US Justice Department sets special counsel probe into Russia investigation

US Attorney-General William Barr appointed federal prosecutor John Durham to investigate the Russia investigators. PHOTO: AFP

WASHINGTON (AFP) - The US Justice Department said Tuesday (Dec 1) it had named an independent special counsel to continue probing the 2016-2018 investigations of possible collusion between Russia and President Donald Trump's campaign.

Attorney-General William Barr appointed federal prosecutor John Durham to investigate the Russia investigators, which could include the former FBI director James Comey and previous special counsel Robert Mueller.

While Mr Durham has already been examining those matters under Mr Barr, making him a special counsel will allow Mr Durham to continue unimpeded under a new attorney-general after Mr Trump steps down on Jan 20 and Democrat Joe Biden assumes the presidency.

Mr Barr made the appointment on Oct 19, but apparently held off on announcing it to avoid impacting the looming presidential election, in which Mr Biden defeated Mr Trump.

While Mr Biden is expected to name his own attorney-general, Mr Barr's replacement will find it politically difficult to force the end of Mr Durham's special counsel operation.

Mr Barr chose Mr Durham in April 2019 to investigate allegations, made most prominently by Mr Trump, that the Russia investigation was corrupt and a political "witch hunt" by the "deep state" aimed at undermining his administration.

So far Mr Durham has only made one case, against an FBI lawyer who had altered an email in documents filed to obtain wiretap permission against a Trump campaign aide.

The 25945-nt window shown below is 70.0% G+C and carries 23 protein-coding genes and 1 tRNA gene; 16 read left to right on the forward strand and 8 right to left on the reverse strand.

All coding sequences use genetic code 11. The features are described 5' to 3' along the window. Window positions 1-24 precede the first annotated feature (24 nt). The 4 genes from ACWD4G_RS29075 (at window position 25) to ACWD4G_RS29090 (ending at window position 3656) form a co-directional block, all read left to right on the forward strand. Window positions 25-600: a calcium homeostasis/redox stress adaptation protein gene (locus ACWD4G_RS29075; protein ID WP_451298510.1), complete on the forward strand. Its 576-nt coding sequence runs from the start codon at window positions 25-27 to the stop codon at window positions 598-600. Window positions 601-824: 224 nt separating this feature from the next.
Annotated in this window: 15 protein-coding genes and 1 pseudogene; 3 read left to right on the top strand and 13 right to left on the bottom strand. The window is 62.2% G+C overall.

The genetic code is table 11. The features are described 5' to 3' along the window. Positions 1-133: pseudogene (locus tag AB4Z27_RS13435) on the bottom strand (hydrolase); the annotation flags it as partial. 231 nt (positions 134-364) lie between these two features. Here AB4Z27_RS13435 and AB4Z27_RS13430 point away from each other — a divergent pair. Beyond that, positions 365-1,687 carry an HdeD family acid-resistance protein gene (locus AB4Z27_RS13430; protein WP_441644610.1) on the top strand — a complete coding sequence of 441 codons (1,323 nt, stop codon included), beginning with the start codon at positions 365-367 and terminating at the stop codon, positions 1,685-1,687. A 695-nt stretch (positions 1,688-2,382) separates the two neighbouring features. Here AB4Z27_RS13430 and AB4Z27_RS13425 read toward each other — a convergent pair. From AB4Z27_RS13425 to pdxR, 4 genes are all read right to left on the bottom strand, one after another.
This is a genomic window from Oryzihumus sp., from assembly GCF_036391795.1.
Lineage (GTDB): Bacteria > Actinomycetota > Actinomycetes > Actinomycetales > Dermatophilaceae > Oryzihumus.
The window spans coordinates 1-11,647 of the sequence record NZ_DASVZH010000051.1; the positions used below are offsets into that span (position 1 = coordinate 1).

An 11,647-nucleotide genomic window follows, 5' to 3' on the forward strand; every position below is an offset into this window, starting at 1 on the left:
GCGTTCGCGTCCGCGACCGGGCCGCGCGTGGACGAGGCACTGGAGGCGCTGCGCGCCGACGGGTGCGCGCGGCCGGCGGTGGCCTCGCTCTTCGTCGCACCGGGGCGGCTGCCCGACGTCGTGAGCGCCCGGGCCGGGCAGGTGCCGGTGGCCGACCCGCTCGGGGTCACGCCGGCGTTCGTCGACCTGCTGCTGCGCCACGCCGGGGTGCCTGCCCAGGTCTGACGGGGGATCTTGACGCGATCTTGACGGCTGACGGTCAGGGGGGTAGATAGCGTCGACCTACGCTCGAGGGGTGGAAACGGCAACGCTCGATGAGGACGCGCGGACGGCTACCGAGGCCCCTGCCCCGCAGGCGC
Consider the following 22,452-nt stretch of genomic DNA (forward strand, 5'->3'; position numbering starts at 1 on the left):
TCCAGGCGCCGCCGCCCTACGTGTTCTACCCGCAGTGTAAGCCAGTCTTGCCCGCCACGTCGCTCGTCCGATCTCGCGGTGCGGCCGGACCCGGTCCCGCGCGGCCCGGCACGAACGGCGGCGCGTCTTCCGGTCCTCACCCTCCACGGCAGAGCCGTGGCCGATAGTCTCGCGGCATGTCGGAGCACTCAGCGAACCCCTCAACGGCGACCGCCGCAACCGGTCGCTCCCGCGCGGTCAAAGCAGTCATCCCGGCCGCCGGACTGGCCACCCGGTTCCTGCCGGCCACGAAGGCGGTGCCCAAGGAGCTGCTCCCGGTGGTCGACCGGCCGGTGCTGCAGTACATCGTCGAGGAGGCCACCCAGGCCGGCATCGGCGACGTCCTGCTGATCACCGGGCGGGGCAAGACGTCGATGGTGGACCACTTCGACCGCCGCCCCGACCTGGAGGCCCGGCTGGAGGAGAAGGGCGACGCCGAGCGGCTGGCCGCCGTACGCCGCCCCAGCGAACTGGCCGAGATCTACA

Meanwhile the Justice Department's own inspector-general, who likewise reviewed the handling of the Russia investigations, found no significant wrongdoing.

But in his Oct 19 order, Mr Barr said Mr Durham's ongoing probe has "developed into a criminal investigation, which remains ongoing."

Mr Durham's focus, according to Mr Barr's order, will remain the FBI's "Crossfire Hurricane" investigation launched in July 2016, and Mr Muller's investigation initiated in May 2017.

Both honed in on Russian hacking and social media manipulation in favour of Mr Trump in 2016, and multiple contacts between the Trump campaign and Moscow.

The Mueller probe expanded that to cover alleged acts of obstruction by Mr Trump. In the end Mr Mueller gained convictions of six members of the Trump campaign, and issued indictments of 25 Russians.

But Mr Mueller found no evidence of criminal cooperation with Russia by the campaign, and his evidence of alleged obstruction by Mr Trump was rejected by Mr Barr.

Mr Barr's order gave Mr Durham wide latitude, however, to "investigate whether any federal official, employee, or any other person or entity violated the law in connection with the intelligence, counter-intelligence, or law-enforcement activities directed at the 2016 presidential campaigns."

According to reports Mr Durham has extended his mandate to probe issues related to Mrs Hillary Clinton, Mr Trump's Democratic opponent in the 2016 presidential race.

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